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Forest City is a ghost town in Utah County, Utah, United States. It is located in the valley of Dutchman Flat in the upper part of American Fork Canyon, in the Uinta National Forest. A silver mining town just over the mountain from Alta, Forest City was inhabited about 1871–1880. The town grew up around the smelter that was built to process ore from the canyon’s mines. The American Fork Railroad, which was intended to serve Forest City and the smelter, stopped short of its destination due to engineering difficulties. Transportation costs rose too high for the mines to continue operating profitably. As the smelter, mines, and railroad closed down, Forest City was abandoned.
Soon after the discovery of silver in Little Cottonwood Canyon in the late 1860s, prospectors crossed the mountain ridge to the south and staked more claims in American Fork Canyon. The largest mine, the Miller Hill Mine, developed quickly, and in 1871 was purchased for $120,000 by the Aspinwall Steamship Company of New York City. They built a smelter at Dutchman Flat called the Sultana Smelting Works, which employed 250–300 men in 1871. It was one of the most costly smelters in Utah Territory. The town that grew around the smelter was named Forest City.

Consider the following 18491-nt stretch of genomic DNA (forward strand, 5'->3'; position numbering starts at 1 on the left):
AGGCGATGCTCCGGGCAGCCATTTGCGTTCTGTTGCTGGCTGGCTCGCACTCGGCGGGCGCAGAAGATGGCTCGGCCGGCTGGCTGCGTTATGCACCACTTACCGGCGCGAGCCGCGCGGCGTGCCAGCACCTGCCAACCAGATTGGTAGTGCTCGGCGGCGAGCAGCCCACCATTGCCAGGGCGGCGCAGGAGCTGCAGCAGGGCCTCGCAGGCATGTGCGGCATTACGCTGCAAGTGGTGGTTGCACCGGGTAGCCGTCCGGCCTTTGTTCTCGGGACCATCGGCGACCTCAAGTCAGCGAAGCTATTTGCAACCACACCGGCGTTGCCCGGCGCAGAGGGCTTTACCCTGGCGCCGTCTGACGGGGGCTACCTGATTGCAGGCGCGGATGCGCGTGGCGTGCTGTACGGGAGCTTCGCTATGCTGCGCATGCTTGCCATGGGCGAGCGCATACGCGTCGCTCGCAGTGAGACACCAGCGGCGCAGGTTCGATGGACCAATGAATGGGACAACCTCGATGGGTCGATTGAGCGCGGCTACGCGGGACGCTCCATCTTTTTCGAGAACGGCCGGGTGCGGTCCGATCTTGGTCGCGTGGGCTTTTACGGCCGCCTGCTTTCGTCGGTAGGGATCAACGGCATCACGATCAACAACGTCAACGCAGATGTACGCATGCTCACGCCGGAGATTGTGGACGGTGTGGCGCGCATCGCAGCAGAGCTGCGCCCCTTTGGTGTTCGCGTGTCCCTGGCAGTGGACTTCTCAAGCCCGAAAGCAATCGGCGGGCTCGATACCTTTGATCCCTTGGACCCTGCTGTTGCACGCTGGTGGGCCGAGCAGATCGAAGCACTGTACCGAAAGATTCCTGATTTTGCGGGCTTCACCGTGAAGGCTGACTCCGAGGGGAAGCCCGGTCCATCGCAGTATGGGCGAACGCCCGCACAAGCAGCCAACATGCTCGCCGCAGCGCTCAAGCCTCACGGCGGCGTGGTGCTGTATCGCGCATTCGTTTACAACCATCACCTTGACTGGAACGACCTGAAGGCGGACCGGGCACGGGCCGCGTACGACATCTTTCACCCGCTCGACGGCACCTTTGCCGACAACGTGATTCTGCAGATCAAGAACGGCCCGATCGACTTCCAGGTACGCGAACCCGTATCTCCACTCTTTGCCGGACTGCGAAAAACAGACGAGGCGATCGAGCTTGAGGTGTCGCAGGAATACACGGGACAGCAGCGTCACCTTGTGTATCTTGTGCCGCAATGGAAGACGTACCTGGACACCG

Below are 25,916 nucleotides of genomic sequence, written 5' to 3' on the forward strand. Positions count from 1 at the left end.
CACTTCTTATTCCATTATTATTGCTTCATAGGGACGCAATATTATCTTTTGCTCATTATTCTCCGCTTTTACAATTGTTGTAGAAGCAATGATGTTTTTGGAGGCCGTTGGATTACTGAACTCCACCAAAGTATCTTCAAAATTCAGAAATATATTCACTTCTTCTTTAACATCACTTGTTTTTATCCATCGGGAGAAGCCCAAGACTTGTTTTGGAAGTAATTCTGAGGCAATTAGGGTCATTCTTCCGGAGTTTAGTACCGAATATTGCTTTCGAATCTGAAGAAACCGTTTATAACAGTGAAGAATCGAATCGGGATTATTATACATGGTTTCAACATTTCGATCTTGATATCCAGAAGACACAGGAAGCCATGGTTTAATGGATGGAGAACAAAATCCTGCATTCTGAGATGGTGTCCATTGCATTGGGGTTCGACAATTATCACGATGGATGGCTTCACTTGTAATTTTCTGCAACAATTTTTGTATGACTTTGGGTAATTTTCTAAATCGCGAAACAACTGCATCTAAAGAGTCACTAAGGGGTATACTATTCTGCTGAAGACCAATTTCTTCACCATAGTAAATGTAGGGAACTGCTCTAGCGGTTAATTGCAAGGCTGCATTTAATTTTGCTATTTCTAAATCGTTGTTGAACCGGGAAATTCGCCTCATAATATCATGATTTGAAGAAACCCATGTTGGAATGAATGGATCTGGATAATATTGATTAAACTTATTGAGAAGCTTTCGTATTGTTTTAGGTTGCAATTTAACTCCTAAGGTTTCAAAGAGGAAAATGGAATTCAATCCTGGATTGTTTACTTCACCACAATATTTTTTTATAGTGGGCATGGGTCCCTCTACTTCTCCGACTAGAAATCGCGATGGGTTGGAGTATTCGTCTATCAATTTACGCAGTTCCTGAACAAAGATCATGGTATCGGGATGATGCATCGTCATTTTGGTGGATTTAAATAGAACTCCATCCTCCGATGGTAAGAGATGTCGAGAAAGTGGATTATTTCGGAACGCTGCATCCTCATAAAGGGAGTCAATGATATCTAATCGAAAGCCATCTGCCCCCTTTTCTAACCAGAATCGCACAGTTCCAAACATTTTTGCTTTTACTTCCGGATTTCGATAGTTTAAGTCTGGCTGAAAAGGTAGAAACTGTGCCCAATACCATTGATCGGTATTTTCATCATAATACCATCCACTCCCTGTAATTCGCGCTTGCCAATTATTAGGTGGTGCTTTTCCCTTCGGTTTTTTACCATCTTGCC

Little is left of Forest City today. The foundations of the smelter and of some houses are still visible. The cemetery at Graveyard Flat was preserved for some time, but people have driven snowmobiles and all-terrain vehicles over it and have even torn down the picket fence surrounding it. As of 2004, only a wooden sign remained. On National Public Lands Day in September 2012, Forest Service employees and volunteers from local four wheeling clubs gathered at Graveyard Flat, built a new sturdier fence around the graveyard, and replaced the old wooden sign with two nice, well-built information signs depicting the history of the town and the cemetery.
The smelter’s production soon outpaced the ability to transport bullion and ore out of the canyon. In April 1872 the Aspinwall Steamship Company organized the American Fork Railroad Company to address this problem. They planned to build a narrow gauge railway from the city of American Fork up the canyon to Forest City. The Utah Southern Railroad, which at the time went no further south than Sandy, was scheduled that year to extend its track southward through Utah Valley, and the new railroad was to join it at American Fork. Construction on the line began from American Fork in May 1872, and by August it had reached the mouth of the canyon.